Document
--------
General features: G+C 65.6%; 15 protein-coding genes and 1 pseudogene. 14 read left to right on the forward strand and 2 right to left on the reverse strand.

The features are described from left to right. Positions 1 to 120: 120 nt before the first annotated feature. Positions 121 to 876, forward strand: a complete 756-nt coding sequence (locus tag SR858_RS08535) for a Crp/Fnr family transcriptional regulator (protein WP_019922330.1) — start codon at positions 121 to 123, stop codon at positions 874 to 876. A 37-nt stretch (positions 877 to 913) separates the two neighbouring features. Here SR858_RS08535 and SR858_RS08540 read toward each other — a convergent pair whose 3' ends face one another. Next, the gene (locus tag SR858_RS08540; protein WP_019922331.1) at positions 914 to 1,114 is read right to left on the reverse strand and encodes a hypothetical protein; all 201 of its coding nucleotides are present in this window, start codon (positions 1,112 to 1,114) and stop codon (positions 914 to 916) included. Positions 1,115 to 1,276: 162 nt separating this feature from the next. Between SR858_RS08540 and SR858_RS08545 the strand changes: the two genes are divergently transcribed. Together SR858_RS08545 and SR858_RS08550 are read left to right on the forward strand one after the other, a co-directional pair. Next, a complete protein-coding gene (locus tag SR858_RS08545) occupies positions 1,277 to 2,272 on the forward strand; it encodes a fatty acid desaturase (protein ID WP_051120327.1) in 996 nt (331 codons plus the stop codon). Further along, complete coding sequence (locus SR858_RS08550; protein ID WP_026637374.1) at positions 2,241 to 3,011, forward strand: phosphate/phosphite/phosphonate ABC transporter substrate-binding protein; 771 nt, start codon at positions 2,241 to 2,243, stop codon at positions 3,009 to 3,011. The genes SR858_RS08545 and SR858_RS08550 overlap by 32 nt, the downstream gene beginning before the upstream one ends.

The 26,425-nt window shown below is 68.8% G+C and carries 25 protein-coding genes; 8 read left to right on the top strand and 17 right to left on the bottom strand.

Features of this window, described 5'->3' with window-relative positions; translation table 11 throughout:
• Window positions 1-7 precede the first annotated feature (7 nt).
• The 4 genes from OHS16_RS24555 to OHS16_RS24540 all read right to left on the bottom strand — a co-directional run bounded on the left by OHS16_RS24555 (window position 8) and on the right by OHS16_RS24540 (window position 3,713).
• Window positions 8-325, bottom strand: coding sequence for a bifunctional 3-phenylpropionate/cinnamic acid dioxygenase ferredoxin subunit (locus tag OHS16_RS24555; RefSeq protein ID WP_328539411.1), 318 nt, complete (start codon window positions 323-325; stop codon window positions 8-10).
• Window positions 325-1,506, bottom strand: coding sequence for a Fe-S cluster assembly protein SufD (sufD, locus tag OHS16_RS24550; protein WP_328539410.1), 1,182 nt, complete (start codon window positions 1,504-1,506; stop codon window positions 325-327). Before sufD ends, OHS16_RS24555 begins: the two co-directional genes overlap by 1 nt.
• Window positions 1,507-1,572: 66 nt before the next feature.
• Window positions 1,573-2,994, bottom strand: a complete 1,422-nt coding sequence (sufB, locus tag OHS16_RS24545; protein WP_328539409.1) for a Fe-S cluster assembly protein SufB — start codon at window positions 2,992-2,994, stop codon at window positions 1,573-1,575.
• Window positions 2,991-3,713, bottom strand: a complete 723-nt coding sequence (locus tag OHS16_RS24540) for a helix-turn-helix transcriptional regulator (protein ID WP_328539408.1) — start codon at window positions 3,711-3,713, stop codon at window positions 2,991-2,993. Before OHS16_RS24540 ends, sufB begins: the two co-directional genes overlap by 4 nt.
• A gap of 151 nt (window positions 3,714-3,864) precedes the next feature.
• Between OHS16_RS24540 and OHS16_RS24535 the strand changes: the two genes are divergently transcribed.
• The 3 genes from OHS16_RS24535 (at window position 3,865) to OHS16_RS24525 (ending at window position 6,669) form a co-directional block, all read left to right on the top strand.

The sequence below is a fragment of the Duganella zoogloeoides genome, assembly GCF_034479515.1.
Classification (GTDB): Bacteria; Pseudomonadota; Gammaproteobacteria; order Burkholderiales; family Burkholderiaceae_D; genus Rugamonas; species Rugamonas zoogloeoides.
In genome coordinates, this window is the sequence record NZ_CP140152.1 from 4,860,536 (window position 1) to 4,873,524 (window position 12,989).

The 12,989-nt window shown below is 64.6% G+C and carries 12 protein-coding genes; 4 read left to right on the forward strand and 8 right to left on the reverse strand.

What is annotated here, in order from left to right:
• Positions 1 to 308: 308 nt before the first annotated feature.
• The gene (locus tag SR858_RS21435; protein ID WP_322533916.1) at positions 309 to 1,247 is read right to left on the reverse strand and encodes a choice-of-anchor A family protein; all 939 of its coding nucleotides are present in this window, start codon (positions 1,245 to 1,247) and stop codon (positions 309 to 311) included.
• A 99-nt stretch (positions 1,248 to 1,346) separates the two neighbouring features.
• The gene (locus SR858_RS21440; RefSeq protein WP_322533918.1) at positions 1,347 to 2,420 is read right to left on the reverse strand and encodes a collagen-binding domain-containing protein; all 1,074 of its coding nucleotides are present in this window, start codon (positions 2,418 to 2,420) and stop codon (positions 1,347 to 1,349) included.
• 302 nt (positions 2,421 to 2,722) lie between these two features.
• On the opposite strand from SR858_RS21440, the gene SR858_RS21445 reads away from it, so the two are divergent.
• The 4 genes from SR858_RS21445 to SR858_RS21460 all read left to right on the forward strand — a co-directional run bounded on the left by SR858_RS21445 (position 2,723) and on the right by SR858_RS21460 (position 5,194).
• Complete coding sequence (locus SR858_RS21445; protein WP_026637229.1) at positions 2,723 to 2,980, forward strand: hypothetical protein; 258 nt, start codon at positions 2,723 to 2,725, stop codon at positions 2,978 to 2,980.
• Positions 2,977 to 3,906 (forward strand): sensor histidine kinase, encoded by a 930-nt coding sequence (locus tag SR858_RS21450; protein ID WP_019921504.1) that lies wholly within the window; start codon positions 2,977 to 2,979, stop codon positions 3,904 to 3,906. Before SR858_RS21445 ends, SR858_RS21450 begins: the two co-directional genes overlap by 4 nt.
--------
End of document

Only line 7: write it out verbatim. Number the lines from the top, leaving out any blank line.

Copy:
• Window positions 8-325, bottom strand: coding sequence for a bifunctional 3-phenylpropionate/cinnamic acid dioxygenase ferredoxin subunit (locus tag OHS16_RS24555; RefSeq protein ID WP_328539411.1), 318 nt, complete (start codon window positions 323-325; stop codon window positions 8-10).